Found in your favorite curry dishes, turmeric is a spice that features a host of brain benefits due to its curcumin content. Curcumin is known to cross the blood-brain barrier, which means that it has the power to directly enter the brain and provide assistance to your brain's cells. Studies have also shown that turmeric can reduce the risk of Alzheimer’s disease. Here are a few additional brain-associated benefits of turmeric:
- Benefits memory
- Eases depression and can improve mood
- Helps new brain cells grow
13. Whole Grains
Adding whole grains into your diet is another easy way to incorporate the brain-bolstering vitamin E and reap its benefits with foods like brown rice, oatmeal, barley, and whole-grain bread and pasta.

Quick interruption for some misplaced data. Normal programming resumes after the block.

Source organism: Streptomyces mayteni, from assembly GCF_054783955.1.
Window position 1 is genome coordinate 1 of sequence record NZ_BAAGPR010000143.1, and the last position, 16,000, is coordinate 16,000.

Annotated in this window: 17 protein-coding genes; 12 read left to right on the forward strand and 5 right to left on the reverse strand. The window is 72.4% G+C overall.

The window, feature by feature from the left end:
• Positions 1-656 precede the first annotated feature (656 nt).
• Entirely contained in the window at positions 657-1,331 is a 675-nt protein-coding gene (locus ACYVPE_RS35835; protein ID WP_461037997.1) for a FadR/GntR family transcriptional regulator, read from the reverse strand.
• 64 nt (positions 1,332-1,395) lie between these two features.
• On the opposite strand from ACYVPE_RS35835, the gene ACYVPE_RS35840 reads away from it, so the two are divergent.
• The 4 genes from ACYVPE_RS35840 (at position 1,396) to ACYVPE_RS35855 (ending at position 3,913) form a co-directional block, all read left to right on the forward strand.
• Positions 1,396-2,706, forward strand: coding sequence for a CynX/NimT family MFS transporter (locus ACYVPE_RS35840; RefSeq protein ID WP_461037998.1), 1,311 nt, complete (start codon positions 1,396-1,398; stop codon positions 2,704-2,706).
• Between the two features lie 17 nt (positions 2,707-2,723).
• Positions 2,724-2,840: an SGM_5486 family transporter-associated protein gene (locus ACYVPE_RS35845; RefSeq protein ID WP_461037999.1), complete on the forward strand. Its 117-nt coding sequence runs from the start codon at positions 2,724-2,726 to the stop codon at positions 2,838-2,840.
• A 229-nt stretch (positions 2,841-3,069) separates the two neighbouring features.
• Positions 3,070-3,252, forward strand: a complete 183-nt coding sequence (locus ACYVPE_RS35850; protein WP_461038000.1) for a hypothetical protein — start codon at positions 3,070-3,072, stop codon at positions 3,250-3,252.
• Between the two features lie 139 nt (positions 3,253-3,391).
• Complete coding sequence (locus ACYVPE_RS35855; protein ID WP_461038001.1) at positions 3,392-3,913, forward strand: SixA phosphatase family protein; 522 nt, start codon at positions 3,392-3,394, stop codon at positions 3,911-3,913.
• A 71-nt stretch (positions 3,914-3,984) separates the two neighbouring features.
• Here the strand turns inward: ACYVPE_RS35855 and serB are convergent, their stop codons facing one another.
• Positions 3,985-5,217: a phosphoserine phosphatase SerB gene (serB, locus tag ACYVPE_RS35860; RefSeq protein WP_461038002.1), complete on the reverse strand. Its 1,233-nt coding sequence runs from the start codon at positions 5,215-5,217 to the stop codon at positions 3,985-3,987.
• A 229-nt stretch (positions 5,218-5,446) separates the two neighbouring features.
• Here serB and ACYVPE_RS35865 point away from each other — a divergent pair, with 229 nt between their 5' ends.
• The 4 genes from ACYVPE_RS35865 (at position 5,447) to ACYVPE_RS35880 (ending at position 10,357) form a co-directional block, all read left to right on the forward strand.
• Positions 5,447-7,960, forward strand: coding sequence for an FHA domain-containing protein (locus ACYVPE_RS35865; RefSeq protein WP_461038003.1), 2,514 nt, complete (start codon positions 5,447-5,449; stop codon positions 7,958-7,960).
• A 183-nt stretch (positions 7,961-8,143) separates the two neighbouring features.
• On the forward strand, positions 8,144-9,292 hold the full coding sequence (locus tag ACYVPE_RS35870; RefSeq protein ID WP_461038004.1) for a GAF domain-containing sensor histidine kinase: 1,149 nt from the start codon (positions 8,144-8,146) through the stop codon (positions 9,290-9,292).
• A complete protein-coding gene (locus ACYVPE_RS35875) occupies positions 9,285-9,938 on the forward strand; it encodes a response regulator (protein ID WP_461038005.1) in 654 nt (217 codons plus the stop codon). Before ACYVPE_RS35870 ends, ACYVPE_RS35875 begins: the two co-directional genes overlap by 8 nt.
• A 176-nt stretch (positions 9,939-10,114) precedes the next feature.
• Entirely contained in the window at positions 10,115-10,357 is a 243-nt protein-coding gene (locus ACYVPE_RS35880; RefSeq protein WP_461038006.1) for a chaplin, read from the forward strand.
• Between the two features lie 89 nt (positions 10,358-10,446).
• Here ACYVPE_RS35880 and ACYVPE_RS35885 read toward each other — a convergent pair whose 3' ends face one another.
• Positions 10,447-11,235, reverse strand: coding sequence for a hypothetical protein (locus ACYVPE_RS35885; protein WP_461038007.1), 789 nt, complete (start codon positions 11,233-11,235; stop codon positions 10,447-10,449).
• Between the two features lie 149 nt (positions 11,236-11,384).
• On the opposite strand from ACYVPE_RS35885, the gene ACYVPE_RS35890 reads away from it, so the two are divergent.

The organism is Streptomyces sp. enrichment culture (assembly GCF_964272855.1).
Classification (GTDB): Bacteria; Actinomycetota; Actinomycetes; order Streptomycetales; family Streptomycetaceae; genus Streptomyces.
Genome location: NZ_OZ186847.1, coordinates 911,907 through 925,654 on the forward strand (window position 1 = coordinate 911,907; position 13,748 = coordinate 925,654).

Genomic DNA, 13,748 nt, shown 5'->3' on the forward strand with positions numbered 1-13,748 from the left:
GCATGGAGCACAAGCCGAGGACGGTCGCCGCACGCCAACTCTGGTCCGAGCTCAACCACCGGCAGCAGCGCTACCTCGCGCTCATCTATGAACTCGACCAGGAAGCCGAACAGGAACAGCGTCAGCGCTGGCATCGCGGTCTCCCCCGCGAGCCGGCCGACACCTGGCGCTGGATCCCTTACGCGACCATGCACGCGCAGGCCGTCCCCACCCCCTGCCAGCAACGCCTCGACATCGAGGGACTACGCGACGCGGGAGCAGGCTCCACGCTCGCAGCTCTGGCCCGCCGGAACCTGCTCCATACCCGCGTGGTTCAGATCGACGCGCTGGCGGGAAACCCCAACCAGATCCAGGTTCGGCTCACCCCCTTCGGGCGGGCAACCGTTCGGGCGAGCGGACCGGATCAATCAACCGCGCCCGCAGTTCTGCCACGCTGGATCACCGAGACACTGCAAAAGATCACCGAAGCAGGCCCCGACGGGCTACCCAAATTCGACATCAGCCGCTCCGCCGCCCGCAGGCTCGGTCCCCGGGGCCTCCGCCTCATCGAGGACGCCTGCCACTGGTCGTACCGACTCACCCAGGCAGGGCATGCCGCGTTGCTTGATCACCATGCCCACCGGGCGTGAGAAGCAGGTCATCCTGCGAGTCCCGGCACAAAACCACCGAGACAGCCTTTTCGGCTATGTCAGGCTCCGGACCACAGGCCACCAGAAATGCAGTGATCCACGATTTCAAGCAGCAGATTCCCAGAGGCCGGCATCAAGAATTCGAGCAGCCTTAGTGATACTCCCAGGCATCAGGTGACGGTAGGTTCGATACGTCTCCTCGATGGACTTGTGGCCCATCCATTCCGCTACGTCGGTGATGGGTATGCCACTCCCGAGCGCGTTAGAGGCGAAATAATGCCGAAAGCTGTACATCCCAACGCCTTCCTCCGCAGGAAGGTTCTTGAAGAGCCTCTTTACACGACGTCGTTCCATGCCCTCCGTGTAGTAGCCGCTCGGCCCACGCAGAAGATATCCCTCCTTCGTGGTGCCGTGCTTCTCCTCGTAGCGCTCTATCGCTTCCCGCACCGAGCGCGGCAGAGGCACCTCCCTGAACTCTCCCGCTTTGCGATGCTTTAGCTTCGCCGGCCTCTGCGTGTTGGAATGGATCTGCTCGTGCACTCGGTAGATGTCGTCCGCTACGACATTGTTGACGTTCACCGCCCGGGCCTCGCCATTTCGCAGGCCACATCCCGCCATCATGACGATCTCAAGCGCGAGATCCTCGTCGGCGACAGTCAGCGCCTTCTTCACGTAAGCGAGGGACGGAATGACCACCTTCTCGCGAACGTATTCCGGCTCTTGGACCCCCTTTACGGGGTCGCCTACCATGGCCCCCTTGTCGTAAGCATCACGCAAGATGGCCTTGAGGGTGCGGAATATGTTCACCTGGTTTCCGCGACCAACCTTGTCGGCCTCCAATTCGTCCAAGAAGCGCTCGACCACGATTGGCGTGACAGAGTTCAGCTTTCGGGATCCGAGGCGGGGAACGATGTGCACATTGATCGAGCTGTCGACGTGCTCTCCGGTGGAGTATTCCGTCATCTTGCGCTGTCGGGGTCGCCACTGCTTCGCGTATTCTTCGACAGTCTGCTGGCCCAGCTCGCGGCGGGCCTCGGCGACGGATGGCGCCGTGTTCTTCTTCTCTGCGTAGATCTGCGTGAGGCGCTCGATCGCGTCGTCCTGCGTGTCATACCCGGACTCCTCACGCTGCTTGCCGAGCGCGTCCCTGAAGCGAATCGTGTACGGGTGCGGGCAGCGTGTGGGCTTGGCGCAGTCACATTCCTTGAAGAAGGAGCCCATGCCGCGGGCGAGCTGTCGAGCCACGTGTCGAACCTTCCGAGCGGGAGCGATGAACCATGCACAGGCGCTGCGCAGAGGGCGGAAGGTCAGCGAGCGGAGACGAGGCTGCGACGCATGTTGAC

14. Dark Chocolate
Many people might consider this last one too good to be true—similar to coffee's inclusion in the list—but dark chocolate and cocoa powder offer several brain-healthy compounds including caffeine, antioxidants and flavonoids. Further, its reputation as a mood booster is not a myth. A recent study by The National Library of Medicine's PubMed studied chocolate and crackers to see which food most boosted participants' moods. You can probably guess which one increased participant happiness.
Learn about more strategies to help you earn your undergraduate or graduate degree online from JWU in good health by bolstering your cognitive abilities with nutritious food, exercise and relaxation. For more information about JWU's academic offerings and student support, complete the Request Info form, call 855-JWU-1881, or email [email protected].